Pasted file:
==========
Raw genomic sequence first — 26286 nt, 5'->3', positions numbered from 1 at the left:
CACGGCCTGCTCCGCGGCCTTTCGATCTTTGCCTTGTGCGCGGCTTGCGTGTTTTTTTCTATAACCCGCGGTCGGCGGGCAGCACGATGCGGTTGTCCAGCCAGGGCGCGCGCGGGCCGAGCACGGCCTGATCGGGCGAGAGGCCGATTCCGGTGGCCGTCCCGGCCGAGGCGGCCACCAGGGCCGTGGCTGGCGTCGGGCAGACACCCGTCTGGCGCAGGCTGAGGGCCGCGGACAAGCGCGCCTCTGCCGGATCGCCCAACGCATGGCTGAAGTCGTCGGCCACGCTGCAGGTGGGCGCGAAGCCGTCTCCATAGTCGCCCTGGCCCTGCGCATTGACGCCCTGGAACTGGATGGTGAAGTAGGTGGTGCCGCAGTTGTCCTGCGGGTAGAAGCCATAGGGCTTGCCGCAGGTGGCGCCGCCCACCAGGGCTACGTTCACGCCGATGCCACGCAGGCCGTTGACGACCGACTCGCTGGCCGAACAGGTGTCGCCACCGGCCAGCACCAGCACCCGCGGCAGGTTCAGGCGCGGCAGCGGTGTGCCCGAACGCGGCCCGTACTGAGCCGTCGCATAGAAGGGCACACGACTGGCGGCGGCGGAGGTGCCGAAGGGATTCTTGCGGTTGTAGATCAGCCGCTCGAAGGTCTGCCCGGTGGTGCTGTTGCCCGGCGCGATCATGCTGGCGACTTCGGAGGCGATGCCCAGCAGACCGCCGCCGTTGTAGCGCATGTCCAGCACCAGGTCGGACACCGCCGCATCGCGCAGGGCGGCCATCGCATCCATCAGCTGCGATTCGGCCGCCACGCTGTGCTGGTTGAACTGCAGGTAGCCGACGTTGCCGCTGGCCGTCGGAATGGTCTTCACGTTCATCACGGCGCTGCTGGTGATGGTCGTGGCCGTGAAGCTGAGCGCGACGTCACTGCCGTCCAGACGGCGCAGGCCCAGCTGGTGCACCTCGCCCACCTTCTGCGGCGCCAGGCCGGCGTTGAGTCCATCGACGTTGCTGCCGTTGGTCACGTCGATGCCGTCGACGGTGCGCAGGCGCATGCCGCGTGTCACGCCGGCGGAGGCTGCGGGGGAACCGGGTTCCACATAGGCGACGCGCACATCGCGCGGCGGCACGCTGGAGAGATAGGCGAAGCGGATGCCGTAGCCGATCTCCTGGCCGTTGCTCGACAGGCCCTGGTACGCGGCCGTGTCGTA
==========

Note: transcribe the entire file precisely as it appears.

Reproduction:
Raw genomic sequence first — 26286 nt, 5'->3', positions numbered from 1 at the left:
CACGGCCTGCTCCGCGGCCTTTCGATCTTTGCCTTGTGCGCGGCTTGCGTGTTTTTTTCTATAACCCGCGGTCGGCGGGCAGCACGATGCGGTTGTCCAGCCAGGGCGCGCGCGGGCCGAGCACGGCCTGATCGGGCGAGAGGCCGATTCCGGTGGCCGTCCCGGCCGAGGCGGCCACCAGGGCCGTGGCTGGCGTCGGGCAGACACCCGTCTGGCGCAGGCTGAGGGCCGCGGACAAGCGCGCCTCTGCCGGATCGCCCAACGCATGGCTGAAGTCGTCGGCCACGCTGCAGGTGGGCGCGAAGCCGTCTCCATAGTCGCCCTGGCCCTGCGCATTGACGCCCTGGAACTGGATGGTGAAGTAGGTGGTGCCGCAGTTGTCCTGCGGGTAGAAGCCATAGGGCTTGCCGCAGGTGGCGCCGCCCACCAGGGCTACGTTCACGCCGATGCCACGCAGGCCGTTGACGACCGACTCGCTGGCCGAACAGGTGTCGCCACCGGCCAGCACCAGCACCCGCGGCAGGTTCAGGCGCGGCAGCGGTGTGCCCGAACGCGGCCCGTACTGAGCCGTCGCATAGAAGGGCACACGACTGGCGGCGGCGGAGGTGCCGAAGGGATTCTTGCGGTTGTAGATCAGCCGCTCGAAGGTCTGCCCGGTGGTGCTGTTGCCCGGCGCGATCATGCTGGCGACTTCGGAGGCGATGCCCAGCAGACCGCCGCCGTTGTAGCGCATGTCCAGCACCAGGTCGGACACCGCCGCATCGCGCAGGGCGGCCATCGCATCCATCAGCTGCGATTCGGCCGCCACGCTGTGCTGGTTGAACTGCAGGTAGCCGACGTTGCCGCTGGCCGTCGGAATGGTCTTCACGTTCATCACGGCGCTGCTGGTGATGGTCGTGGCCGTGAAGCTGAGCGCGACGTCACTGCCGTCCAGACGGCGCAGGCCCAGCTGGTGCACCTCGCCCACCTTCTGCGGCGCCAGGCCGGCGTTGAGTCCATCGACGTTGCTGCCGTTGGTCACGTCGATGCCGTCGACGGTGCGCAGGCGCATGCCGCGTGTCACGCCGGCGGAGGCTGCGGGGGAACCGGGTTCCACATAGGCGACGCGCACATCGCGCGGCGGCACGCTGGAGAGATAGGCGAAGCGGATGCCGTAGCCGATCTCCTGGCCGTTGCTCGACAGGCCCTGGTACGCGGCCGTGTCGTA